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To fix/keep old computer or get a new one?


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11 replies to this topic

#1 Insaneman1731

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Posted 11 January 2012 - 09:29 PM

I have a Dell from around 2006 and its just starting to run really slow. Startup takes 15 minutes, programs take a while to load. Once the programs do load though it works pretty decent. I don't have the money for a new computer so if I could I would like to just add hardware (not sure what to add) to my current Dell to make it run faster. All I use it for is general web browsing/youtube etc, no gaming. Here are my specs. If anyone needs anymore information let me know. Thank you.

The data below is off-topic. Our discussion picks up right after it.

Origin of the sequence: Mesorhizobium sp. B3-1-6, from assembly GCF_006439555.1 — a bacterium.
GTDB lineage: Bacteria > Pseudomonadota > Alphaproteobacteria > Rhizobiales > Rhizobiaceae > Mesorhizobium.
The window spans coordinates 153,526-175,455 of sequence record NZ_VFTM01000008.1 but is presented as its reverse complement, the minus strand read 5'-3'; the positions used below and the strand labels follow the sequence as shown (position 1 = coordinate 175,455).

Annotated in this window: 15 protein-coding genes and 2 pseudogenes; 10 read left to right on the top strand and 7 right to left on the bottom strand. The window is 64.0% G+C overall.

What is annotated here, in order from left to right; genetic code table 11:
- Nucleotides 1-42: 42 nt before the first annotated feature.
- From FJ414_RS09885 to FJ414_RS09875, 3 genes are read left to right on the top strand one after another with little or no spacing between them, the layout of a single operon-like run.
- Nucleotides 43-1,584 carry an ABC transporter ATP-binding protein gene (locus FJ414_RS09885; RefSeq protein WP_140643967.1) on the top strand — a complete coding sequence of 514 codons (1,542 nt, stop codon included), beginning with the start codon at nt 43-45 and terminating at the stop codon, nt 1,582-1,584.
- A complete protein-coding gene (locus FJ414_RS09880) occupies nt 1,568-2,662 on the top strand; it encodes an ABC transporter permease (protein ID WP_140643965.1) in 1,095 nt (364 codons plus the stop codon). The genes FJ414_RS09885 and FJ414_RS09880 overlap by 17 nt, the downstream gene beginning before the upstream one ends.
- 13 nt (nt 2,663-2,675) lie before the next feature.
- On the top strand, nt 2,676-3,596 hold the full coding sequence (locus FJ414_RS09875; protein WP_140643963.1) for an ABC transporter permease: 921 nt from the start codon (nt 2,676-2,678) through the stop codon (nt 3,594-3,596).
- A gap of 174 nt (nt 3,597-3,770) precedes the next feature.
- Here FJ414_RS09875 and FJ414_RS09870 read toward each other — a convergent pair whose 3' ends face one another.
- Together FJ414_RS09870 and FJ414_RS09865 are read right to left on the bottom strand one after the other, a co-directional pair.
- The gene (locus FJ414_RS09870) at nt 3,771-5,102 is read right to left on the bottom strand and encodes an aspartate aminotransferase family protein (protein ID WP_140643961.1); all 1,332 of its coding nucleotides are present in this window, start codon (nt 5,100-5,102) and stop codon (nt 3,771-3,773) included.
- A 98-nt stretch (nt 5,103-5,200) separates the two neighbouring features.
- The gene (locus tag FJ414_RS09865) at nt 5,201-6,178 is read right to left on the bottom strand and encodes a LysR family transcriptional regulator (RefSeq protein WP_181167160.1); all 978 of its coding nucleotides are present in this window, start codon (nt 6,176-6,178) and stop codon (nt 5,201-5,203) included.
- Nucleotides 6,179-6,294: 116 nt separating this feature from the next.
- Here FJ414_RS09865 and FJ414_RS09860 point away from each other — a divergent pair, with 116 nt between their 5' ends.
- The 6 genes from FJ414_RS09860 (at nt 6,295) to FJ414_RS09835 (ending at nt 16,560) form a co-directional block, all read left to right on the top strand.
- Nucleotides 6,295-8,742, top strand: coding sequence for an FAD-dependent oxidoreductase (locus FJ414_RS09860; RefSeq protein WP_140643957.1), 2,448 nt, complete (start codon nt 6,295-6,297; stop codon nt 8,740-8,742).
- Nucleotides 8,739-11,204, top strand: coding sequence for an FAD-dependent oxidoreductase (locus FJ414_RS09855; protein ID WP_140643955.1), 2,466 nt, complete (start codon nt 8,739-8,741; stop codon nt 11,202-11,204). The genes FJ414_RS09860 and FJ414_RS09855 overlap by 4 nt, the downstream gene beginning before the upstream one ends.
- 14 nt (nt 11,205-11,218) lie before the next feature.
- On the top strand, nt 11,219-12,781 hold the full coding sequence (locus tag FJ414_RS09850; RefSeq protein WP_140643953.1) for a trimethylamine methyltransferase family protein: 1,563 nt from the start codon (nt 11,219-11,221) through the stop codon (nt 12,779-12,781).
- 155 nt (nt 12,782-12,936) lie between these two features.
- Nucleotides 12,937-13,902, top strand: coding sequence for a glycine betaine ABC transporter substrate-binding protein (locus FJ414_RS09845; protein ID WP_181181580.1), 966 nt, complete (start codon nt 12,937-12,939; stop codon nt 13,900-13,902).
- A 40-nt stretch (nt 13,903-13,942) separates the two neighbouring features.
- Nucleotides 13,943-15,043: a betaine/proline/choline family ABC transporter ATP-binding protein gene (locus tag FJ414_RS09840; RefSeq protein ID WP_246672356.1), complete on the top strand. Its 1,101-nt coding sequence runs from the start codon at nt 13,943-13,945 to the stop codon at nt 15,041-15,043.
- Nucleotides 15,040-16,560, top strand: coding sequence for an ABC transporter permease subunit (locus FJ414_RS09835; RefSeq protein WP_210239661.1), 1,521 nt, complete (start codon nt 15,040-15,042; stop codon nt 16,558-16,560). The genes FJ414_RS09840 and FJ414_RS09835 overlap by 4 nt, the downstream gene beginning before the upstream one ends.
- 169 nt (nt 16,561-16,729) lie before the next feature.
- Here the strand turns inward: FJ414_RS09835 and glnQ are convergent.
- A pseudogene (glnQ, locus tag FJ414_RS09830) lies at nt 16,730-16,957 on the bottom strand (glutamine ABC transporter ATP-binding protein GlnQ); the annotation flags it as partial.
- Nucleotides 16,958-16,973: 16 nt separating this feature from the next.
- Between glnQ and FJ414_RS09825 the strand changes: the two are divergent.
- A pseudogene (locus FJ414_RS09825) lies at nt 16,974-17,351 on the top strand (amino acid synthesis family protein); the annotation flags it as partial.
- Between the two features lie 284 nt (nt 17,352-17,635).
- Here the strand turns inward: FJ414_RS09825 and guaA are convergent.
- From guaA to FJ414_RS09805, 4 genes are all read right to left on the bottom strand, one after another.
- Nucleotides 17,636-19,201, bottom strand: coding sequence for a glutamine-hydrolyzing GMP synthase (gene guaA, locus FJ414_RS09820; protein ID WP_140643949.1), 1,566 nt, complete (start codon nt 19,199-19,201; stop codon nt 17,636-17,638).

Windows XP SP2
Intel Pentium 4 CPU 2.80 GHz
512MB RAM
Nvidia GeForce 6600GT (I added this a couple years back)

Edited by Insaneman1731, 11 January 2012 - 09:30 PM.


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#2 caperdog

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Posted 11 January 2012 - 09:43 PM

add 1Gb RAM
keep the fans clean
surf away

#3 LucheLibre

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Posted 11 January 2012 - 11:15 PM

If you have the install disks, I'd recommend a reinstall. Make sure you completely update XP.

If it looks like I know what I'm doing, there's a pretty good chance the only reason for that is because
I once asked someone to run chkdsk /r and a BC Advisor smacked me in the back of the head.

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#4 pJ`

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Posted 12 January 2012 - 12:03 AM